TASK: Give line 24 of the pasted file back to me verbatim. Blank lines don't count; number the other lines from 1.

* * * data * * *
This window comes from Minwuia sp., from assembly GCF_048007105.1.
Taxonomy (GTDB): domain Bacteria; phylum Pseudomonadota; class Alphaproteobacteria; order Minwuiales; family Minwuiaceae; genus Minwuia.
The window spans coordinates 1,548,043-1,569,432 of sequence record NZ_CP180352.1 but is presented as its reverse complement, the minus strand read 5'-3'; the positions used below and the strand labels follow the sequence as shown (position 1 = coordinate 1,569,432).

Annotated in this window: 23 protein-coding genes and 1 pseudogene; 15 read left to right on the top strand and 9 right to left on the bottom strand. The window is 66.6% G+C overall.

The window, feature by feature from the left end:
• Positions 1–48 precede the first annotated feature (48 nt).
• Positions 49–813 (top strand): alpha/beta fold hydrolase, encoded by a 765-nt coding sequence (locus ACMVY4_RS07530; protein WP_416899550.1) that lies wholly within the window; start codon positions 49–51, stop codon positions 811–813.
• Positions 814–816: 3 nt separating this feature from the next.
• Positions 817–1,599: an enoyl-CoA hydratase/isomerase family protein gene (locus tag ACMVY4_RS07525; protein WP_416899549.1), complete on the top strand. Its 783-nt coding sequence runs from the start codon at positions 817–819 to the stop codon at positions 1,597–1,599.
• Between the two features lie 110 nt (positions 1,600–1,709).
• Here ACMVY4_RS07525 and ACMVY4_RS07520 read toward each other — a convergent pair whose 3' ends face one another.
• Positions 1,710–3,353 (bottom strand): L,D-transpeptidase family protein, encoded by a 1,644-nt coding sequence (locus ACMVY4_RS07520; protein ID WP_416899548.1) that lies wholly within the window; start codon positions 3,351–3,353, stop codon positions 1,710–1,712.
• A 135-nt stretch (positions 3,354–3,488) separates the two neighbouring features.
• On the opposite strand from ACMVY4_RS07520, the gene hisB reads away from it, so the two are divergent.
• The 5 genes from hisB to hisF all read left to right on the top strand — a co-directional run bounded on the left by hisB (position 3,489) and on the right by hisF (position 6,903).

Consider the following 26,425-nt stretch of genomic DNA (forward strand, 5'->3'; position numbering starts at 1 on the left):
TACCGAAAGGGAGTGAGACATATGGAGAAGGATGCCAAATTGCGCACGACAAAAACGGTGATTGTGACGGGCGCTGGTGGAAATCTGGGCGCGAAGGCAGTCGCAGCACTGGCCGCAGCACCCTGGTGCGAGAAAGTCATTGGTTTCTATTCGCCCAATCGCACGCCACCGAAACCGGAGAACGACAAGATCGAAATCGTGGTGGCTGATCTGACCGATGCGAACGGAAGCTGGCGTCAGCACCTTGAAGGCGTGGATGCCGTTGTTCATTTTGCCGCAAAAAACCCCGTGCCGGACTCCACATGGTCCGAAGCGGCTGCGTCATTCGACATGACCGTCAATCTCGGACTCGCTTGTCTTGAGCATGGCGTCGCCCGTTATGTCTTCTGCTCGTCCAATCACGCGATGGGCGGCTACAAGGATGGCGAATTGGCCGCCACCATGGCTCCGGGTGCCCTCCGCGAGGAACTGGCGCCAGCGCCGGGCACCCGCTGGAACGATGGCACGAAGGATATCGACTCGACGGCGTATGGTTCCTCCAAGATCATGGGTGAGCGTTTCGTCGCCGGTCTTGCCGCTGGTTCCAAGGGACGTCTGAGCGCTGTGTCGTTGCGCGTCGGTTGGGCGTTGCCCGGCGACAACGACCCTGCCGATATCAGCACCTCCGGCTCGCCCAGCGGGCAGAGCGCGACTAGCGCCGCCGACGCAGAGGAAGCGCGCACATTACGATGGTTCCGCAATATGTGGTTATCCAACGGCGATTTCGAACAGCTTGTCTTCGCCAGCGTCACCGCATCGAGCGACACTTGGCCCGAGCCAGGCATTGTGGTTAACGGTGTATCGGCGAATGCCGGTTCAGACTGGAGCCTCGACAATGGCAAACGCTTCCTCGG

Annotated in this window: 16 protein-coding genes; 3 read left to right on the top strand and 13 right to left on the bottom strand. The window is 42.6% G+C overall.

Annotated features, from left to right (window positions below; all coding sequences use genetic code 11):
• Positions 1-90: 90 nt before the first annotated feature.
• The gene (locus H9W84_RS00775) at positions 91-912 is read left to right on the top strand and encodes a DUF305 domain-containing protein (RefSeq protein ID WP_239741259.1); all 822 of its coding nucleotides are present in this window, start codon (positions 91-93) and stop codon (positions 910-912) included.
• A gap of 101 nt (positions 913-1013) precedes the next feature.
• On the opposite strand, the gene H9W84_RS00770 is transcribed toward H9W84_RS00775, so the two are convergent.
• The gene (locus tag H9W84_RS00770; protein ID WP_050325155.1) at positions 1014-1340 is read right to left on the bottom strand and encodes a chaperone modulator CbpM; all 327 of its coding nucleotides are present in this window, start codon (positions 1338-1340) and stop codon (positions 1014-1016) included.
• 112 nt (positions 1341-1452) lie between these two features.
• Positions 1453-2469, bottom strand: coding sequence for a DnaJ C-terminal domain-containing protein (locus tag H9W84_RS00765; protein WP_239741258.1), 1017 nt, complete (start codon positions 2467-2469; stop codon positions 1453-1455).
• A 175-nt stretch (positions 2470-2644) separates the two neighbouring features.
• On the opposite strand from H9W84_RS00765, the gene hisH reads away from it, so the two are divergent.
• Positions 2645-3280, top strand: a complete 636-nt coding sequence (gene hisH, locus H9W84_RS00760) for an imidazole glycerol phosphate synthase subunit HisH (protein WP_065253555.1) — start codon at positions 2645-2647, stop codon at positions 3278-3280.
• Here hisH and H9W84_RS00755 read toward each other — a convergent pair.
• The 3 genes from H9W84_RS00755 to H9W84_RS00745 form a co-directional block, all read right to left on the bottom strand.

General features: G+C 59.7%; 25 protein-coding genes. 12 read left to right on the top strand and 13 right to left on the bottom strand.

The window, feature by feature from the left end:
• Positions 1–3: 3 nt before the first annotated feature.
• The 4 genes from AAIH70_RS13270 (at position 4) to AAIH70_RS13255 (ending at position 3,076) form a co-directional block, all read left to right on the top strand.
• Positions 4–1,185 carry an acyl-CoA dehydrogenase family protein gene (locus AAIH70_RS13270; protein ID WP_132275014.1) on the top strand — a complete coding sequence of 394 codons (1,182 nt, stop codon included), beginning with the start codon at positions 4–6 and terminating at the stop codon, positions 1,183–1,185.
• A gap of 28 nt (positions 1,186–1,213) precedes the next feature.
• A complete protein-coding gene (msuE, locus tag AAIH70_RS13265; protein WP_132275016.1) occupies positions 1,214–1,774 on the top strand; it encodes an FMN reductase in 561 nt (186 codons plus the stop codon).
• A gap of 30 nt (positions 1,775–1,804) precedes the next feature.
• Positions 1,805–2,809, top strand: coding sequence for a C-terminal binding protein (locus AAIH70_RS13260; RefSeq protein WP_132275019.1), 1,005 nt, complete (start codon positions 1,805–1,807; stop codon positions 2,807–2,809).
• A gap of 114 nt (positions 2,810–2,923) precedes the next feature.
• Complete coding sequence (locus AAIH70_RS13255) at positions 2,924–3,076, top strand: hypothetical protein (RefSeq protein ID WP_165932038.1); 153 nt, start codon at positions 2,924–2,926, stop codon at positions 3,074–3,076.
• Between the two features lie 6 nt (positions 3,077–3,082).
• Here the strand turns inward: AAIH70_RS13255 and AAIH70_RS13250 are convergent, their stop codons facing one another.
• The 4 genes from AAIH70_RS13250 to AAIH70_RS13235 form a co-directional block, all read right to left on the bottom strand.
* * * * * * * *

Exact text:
• The gene (locus tag H9W84_RS00770; protein ID WP_050325155.1) at positions 1014-1340 is read right to left on the bottom strand and encodes a chaperone modulator CbpM; all 327 of its coding nucleotides are present in this window, start codon (positions 1338-1340) and stop codon (positions 1014-1016) included.